White collar fraud continues to surface in Midlands’ businesses as financial pressures brought on by a tough economic climate forces them to put spending under the spotlight.
And in some cases the fraudulent activity may have been going on undetected for years, says expert forensic accountant Helen Gregory, associate director in the forensic accounting team in RSM Tenon’s Birmingham office.
The frauds may range from simple abuse of expenses procedures through to company directors taking money out of a business they know to be in trouble.
She explained: “The difficult economic conditions have taken their toll on so many regional businesses and we all know that many have been under cash flow pressures in particular.
“But as companies have come under pressure, they have been forced to scrutinise their finances ever more closely. It is at this point that some of these irregularities are starting to surface.”
Helen has in excess of 13 years’ experience in forensic accounting, analysing commercial disputes, probing claims of professional negligence and investigating fraud. She has acted in a number of high-profile criminal and civil cases, and has twice been seconded to the Serious Fraud Office.
She is regularly called in to carry out detailed investigations when commercial disputes surface, and is regarded as an expert witness.
“It isn’t just the economic climate that lies behind these cases,” she said. “In some cases, fraudulent activity which is only now coming to light may have been quietly continuing for years, going unnoticed in businesses which enjoyed significant financial success during the boom years.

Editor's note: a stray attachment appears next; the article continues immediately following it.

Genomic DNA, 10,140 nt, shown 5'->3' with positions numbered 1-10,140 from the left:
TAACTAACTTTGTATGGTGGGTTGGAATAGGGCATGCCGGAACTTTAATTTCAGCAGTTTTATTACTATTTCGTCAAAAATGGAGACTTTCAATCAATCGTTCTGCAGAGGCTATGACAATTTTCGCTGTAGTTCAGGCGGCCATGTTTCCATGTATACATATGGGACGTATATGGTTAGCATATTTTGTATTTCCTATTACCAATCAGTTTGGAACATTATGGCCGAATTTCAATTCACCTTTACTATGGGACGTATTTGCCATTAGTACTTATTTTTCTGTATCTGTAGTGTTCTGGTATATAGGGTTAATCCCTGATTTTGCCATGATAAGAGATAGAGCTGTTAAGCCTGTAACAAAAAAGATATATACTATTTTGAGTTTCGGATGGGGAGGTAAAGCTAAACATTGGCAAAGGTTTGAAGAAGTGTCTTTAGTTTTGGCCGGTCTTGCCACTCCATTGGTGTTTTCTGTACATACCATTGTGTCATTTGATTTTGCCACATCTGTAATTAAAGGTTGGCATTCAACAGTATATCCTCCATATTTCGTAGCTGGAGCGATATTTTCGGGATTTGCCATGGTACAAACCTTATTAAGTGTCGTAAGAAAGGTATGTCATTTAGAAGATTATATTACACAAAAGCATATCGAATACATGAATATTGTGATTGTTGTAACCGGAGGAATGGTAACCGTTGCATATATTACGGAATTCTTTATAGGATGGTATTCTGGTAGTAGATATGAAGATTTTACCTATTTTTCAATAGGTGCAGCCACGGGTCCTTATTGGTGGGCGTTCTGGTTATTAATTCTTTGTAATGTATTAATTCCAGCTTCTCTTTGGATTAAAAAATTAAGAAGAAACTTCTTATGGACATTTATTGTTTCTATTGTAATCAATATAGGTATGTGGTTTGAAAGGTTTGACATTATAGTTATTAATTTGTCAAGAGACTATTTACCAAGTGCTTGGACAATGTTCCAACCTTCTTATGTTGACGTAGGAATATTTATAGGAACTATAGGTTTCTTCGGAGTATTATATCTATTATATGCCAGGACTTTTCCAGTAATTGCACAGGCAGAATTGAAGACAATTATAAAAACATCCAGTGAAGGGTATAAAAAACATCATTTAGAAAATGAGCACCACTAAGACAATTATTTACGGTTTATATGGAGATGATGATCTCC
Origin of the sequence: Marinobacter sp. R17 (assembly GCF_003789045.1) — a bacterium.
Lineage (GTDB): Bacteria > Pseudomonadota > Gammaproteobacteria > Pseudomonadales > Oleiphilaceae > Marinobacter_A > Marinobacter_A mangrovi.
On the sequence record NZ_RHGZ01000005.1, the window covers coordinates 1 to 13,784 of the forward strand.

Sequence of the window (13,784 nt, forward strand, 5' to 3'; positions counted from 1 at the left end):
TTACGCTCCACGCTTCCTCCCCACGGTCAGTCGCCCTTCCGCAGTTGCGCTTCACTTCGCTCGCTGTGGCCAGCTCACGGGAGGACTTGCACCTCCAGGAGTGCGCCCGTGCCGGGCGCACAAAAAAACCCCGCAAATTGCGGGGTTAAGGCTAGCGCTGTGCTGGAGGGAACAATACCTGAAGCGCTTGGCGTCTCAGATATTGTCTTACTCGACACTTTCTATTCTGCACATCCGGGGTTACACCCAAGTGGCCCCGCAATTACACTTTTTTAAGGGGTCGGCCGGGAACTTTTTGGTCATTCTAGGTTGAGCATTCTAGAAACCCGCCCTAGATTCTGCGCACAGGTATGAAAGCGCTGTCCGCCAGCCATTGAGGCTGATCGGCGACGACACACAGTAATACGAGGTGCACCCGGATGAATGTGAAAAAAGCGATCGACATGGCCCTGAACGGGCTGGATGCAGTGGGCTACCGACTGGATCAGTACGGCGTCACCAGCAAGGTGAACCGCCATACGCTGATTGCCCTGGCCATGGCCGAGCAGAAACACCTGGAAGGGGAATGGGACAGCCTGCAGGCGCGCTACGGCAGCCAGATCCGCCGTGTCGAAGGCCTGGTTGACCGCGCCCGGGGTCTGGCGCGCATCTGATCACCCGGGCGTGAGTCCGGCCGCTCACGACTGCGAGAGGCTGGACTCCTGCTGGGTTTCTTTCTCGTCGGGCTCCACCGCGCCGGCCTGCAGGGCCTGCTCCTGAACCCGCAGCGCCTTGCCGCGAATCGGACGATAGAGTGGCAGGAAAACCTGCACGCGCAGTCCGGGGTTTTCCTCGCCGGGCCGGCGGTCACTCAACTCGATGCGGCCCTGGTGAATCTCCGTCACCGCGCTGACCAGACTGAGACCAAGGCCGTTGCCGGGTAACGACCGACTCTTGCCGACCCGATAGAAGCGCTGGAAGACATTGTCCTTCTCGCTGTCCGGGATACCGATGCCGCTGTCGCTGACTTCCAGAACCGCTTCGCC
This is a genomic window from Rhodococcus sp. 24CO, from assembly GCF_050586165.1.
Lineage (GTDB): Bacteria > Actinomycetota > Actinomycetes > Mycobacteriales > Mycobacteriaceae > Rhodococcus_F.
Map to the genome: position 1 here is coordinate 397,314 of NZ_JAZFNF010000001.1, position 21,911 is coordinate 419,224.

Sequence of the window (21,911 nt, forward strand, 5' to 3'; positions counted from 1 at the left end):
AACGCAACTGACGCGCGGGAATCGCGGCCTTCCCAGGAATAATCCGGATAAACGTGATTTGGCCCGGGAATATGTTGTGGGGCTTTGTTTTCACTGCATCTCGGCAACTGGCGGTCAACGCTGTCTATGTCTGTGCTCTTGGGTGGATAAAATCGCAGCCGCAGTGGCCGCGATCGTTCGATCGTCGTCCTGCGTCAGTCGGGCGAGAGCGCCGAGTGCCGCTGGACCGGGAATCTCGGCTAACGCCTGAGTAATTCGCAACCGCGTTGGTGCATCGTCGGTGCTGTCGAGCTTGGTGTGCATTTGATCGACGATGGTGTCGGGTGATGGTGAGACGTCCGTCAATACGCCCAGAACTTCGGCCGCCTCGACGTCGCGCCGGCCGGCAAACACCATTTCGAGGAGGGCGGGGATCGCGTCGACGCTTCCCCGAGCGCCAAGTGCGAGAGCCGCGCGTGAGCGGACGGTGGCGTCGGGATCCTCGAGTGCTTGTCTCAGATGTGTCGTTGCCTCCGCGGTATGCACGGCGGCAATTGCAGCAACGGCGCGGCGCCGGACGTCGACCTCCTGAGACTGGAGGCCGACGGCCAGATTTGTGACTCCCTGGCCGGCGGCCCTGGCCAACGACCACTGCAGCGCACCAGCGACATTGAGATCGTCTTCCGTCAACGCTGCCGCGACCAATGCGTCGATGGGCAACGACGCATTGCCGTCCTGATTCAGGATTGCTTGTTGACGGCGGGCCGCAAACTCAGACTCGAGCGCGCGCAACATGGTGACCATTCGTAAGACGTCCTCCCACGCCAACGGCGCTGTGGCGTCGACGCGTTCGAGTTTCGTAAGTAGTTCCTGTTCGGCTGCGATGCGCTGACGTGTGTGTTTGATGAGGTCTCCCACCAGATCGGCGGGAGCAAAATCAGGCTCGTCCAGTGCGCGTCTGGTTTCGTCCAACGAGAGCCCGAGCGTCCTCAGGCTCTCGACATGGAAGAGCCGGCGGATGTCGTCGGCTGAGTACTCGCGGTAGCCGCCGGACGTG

“Things changed for companies during the downturn. They may have shed staff and those left have started to take a much closer look at all aspects of financial performance. This is when the irregularities start to surface, even though they may have been going on for some time.”
In some cases, the irregularities concern directors themselves, says Helen: “If a company is apparently struggling to pay its bills then the suppliers to whom it owes money are entitled to start asking questions if they see the directors driving round in new cars. The problem is that smaller companies tend to just take these debts on the chin because they do not have the resources to fight a case.
“It doesn’t have to be like that, though. My advice is that if you suspect something or you get into dispute then you need to seek expert advice as early as you can. The reality of the situation can then be established. At RSM Tenon we have a qualified commercial mediator in our team who may be able to resolve what could otherwise be a painful and costly dispute.”
She added: “As many companies have discovered, not keeping a close eye on financial practices and processes can end up being extremely expensive. Failing to deal with irregularities, discrepancies or disputes can exact a similar price.”